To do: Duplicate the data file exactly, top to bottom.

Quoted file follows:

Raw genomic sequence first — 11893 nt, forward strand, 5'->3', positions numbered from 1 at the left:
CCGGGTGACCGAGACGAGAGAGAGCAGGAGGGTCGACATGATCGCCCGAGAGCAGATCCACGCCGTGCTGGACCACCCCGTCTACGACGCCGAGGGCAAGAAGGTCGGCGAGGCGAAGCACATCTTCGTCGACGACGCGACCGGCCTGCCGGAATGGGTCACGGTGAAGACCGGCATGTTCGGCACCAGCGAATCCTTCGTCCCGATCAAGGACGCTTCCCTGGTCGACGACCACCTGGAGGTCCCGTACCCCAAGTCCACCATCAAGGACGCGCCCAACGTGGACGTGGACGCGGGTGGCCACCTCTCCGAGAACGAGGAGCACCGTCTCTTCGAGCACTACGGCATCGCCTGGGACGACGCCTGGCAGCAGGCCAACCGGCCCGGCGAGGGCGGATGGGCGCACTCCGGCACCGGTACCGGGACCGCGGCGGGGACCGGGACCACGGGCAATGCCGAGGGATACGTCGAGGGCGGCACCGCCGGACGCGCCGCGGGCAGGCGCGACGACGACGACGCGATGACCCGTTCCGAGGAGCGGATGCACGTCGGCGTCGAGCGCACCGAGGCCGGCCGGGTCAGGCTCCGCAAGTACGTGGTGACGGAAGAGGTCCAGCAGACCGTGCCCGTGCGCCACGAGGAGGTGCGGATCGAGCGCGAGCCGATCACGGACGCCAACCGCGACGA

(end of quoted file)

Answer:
Raw genomic sequence first — 11893 nt, forward strand, 5'->3', positions numbered from 1 at the left:
CCGGGTGACCGAGACGAGAGAGAGCAGGAGGGTCGACATGATCGCCCGAGAGCAGATCCACGCCGTGCTGGACCACCCCGTCTACGACGCCGAGGGCAAGAAGGTCGGCGAGGCGAAGCACATCTTCGTCGACGACGCGACCGGCCTGCCGGAATGGGTCACGGTGAAGACCGGCATGTTCGGCACCAGCGAATCCTTCGTCCCGATCAAGGACGCTTCCCTGGTCGACGACCACCTGGAGGTCCCGTACCCCAAGTCCACCATCAAGGACGCGCCCAACGTGGACGTGGACGCGGGTGGCCACCTCTCCGAGAACGAGGAGCACCGTCTCTTCGAGCACTACGGCATCGCCTGGGACGACGCCTGGCAGCAGGCCAACCGGCCCGGCGAGGGCGGATGGGCGCACTCCGGCACCGGTACCGGGACCGCGGCGGGGACCGGGACCACGGGCAATGCCGAGGGATACGTCGAGGGCGGCACCGCCGGACGCGCCGCGGGCAGGCGCGACGACGACGACGCGATGACCCGTTCCGAGGAGCGGATGCACGTCGGCGTCGAGCGCACCGAGGCCGGCCGGGTCAGGCTCCGCAAGTACGTGGTGACGGAAGAGGTCCAGCAGACCGTGCCCGTGCGCCACGAGGAGGTGCGGATCGAGCGCGAGCCGATCACGGACGCCAACCGCGACGA